I often had to follow some daft rules, such as not accepting photocopies of some Revenue forms, and usually did, probably too often for my sanity!

Regards,

Wuz

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Re: Trivial mistake on return

#111073

Postby XFool » January 16th, 2018, 6:37 pm

Thanks for your explanations wuzine. Just one more query. ;)

So, if I were to report this, I'd just report the (90p VAT inclusive) £6 entrance fee as the Gift Aid donation? I am used to normal Gift Aid donations where it is just a simple straightforward deduction from pension.

I'm thinking I will just let things stand for now and possibly write HMRC a letter later on, explaining all the facts, plus my other very small overpayment in the previous years return.

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Re: Trivial mistake on return

#111320

Postby Wuzwine » January 17th, 2018, 2:59 pm

Xfool

Yes, you just enter the net amount you have paid £6.

The amount is grossed up and appropriate relief calculated when the Tax Calculation is done by either your purchased or the HMRC's software.

Regards,

Wuz

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Re: Trivial mistake on return

#111323

Postby PinkDalek » January 17th, 2018, 3:08 pm

Wuzwine wrote:Xfool

Yes, you just enter the net amount you have paid £6.

The amount is grossed up and appropriate relief calculated when the Tax Calculation is done by either your purchased or the HMRC's software.

Regards,

Wuz


I’ve found this thread very hard to understand but the £6 is the entrance fee and not a Gift Aided donation.

Did the OP donate an additional £10 or not?

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Re: Trivial mistake on return

#111340

Postby melonfool » January 17th, 2018, 3:49 pm

PinkDalek wrote:
Wuzwine wrote:Xfool

Yes, you just enter the net amount you have paid £6.

The amount is grossed up and appropriate relief calculated when the Tax Calculation is done by either your purchased or the HMRC's software.

Regards,

Wuz


I’ve found this thread very hard to understand but the £6 is the entrance fee and not a Gift Aided donation.

Did the OP donate an additional £10 or not?


Many many organisations (charitable) now ask you to 'waive your entry fee in return for a donation of the same amount' so they can claim gift aid on it. It's very common.

On another matter, I've been trying to pay the Revenue about £1,300 I owe them for four years now, they seem unable to work out how to accept it, so I really wouldn't worry about £1!

Mel

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Re: Trivial mistake on return

#111347

Postby PinkDalek » January 17th, 2018, 4:14 pm

Yes but how does £6 paid become a Gift Aided donation of £10 or £15.10 ????

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Re: Trivial mistake on return

#111529

Postby melonfool » January 18th, 2018, 10:07 am

PinkDalek wrote:Yes but how does £6 paid become a Gift Aided donation of £10 or £15.10 ????


It was my original belief that the OP gave *another* £10 as a gift, and has simply forgotten about it.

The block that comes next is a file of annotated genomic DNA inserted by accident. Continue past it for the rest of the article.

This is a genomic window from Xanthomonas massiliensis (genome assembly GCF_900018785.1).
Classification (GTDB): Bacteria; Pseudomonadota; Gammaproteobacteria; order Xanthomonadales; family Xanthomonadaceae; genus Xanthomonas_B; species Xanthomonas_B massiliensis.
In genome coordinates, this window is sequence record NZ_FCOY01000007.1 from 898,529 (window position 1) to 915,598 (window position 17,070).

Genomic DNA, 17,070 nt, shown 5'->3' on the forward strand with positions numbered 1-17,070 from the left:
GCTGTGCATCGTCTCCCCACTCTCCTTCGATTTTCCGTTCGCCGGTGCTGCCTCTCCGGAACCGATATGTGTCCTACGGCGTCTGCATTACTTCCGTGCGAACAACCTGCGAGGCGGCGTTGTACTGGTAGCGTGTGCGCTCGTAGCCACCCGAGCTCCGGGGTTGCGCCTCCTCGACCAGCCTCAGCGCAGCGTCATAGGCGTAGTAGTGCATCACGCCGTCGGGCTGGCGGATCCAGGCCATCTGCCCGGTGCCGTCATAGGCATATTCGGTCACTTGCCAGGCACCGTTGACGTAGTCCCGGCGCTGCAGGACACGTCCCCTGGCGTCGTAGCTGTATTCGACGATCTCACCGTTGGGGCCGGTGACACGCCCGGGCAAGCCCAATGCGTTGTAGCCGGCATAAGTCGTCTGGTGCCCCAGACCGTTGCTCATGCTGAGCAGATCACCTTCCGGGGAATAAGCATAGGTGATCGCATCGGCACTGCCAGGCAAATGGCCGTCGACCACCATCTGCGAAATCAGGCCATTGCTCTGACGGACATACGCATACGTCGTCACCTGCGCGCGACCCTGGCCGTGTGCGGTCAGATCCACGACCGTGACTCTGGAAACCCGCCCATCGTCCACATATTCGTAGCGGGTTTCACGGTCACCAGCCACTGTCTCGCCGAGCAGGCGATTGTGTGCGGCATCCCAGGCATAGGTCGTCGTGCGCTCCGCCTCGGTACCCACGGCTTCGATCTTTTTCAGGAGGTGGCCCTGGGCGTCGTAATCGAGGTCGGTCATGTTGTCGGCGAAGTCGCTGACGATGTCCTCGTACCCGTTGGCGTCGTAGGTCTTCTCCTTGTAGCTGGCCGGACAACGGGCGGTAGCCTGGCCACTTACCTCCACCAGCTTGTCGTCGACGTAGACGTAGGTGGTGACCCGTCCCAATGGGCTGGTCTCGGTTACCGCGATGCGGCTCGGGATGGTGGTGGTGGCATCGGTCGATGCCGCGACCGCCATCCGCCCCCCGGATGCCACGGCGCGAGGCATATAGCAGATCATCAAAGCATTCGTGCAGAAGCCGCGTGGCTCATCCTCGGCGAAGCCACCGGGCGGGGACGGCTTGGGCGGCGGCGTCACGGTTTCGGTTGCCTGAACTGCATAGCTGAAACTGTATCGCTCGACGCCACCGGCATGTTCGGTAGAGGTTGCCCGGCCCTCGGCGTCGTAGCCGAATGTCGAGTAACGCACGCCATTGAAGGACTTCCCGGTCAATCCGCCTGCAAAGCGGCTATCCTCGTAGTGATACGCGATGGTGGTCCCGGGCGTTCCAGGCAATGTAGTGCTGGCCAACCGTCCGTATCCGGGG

But Wuzwine up thread seemed to think the £6 -> £10 could work. Maybe we should all give him £6. I'd be happy with £9 back, he can keep £1..... ;)

Mel

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Re: Trivial mistake on return

#111544

Postby GoSeigen » January 18th, 2018, 10:33 am

melonfool wrote:
Many many organisations (charitable) now ask you to 'waive your entry fee in return for a donation of the same amount' so they can claim gift aid on it. It's very common.
Mel


Really? Can you give a prominent example? That's extremely dodgy.

GS

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Re: Trivial mistake on return

#111546

Postby melonfool » January 18th, 2018, 10:38 am

GoSeigen wrote:
melonfool wrote:
Many many organisations (charitable) now ask you to 'waive your entry fee in return for a donation of the same amount' so they can claim gift aid on it. It's very common.
Mel


Really? Can you give a prominent example? That's extremely dodgy.

GS


I have no idea if it is 'extremely dodgy' but I have been asked more than once - the one I can recall was the Eden Project where our entry fee was converted to enable it to be Gift Aid. I think Bletchley Park did the same thing.

Mel

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Re: Trivial mistake on return

#111547

Postby melonfool » January 18th, 2018, 10:41 am

melonfool wrote:
GoSeigen wrote:
melonfool wrote:
Many many organisations (charitable) now ask you to 'waive your entry fee in return for a donation of the same amount' so they can claim gift aid on it. It's very common.
Mel


Really? Can you give a prominent example? That's extremely dodgy.

GS


I have no idea if it is 'extremely dodgy' but I have been asked more than once - the one I can recall was the Eden Project where our entry fee was converted to enable it to be Gift Aid. I think Bletchley Park did the same thing.

Mel


Here you go: http://www.edenproject.com/visit/buy-tickets

"Advance Annual Pass*: up to 10% off full ticket price
Your entry fee will be treated as a donation to our charity on which we may also be able to claim Gift Aid. You'll also get year-round entry to Eden. Buy at least one day before your planned visit."

We didn't buy a day before, we bought it on the day, so they maybe twisted their own 'rules' there, don't know.

Mel

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Re: Trivial mistake on return

#111572

Postby DrBunsenHoneydew » January 18th, 2018, 11:40 am